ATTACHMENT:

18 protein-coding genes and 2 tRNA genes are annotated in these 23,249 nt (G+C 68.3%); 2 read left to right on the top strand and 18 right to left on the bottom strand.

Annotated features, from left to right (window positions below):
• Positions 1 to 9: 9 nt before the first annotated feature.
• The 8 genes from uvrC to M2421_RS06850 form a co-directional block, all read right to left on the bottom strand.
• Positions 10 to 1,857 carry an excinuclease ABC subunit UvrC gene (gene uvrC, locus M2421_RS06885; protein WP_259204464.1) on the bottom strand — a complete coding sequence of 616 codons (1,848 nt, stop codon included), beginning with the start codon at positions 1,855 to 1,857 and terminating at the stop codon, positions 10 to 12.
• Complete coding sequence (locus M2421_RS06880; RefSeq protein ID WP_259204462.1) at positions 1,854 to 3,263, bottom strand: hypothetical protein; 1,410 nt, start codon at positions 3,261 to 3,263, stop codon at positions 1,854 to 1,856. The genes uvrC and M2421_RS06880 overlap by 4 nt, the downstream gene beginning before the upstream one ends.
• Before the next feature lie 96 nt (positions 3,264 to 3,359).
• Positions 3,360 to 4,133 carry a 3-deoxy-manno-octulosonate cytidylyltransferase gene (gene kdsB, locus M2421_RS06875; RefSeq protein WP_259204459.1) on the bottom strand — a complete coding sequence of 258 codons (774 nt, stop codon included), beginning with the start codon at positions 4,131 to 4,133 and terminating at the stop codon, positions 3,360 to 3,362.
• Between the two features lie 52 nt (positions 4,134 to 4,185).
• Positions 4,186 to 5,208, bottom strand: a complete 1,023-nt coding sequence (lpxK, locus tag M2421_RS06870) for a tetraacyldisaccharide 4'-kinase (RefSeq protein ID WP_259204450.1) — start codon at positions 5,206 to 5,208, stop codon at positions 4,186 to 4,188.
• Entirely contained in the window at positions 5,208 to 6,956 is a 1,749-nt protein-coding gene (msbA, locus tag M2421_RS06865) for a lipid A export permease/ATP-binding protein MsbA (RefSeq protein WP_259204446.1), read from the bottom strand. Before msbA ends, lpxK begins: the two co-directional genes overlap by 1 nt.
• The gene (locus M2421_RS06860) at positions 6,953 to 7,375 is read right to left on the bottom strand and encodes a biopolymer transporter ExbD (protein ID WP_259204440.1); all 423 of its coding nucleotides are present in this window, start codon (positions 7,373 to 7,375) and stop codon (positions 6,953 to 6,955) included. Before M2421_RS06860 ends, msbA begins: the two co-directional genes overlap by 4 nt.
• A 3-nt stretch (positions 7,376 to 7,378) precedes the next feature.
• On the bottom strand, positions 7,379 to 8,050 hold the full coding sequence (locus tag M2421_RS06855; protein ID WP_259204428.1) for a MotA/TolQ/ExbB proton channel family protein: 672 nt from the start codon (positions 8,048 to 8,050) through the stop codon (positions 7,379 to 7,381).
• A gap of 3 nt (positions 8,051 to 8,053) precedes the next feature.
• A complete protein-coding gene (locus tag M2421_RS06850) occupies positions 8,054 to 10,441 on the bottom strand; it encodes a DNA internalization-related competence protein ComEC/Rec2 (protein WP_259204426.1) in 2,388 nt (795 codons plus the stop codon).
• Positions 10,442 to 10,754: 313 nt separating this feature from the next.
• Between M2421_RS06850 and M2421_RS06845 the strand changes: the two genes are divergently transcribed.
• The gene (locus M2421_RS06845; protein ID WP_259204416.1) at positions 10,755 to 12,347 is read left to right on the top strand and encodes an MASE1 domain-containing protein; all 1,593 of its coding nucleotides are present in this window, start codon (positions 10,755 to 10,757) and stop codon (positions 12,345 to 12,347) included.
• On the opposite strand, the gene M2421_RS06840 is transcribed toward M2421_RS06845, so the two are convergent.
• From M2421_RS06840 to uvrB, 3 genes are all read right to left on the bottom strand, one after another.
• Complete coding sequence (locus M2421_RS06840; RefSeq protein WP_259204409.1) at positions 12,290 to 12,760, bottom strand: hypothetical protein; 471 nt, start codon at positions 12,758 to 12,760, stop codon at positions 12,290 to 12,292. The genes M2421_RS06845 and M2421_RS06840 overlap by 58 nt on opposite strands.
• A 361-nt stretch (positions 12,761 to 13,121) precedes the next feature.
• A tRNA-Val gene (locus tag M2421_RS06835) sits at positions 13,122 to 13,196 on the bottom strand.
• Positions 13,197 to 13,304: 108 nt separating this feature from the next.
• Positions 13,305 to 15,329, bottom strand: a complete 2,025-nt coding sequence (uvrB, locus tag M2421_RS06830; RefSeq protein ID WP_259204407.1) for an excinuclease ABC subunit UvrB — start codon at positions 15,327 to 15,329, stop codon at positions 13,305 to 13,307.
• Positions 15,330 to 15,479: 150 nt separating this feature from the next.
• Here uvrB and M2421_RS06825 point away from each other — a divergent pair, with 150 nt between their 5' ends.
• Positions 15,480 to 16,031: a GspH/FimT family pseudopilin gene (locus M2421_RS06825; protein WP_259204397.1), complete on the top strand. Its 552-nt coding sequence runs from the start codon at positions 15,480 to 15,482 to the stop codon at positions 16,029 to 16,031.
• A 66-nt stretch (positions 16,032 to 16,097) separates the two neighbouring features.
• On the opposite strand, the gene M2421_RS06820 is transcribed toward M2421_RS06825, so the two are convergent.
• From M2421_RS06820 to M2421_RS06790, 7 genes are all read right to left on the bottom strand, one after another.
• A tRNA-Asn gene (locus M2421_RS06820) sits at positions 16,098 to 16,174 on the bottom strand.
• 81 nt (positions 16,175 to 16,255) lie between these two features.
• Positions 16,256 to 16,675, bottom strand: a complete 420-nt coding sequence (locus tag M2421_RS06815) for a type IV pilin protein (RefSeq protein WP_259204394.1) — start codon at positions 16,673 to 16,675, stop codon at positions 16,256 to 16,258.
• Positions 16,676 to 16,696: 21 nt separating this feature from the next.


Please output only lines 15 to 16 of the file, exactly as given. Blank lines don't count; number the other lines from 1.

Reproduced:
• A gap of 3 nt (positions 8,051 to 8,053) precedes the next feature.
• A complete protein-coding gene (locus tag M2421_RS06850) occupies positions 8,054 to 10,441 on the bottom strand; it encodes a DNA internalization-related competence protein ComEC/Rec2 (protein WP_259204426.1) in 2,388 nt (795 codons plus the stop codon).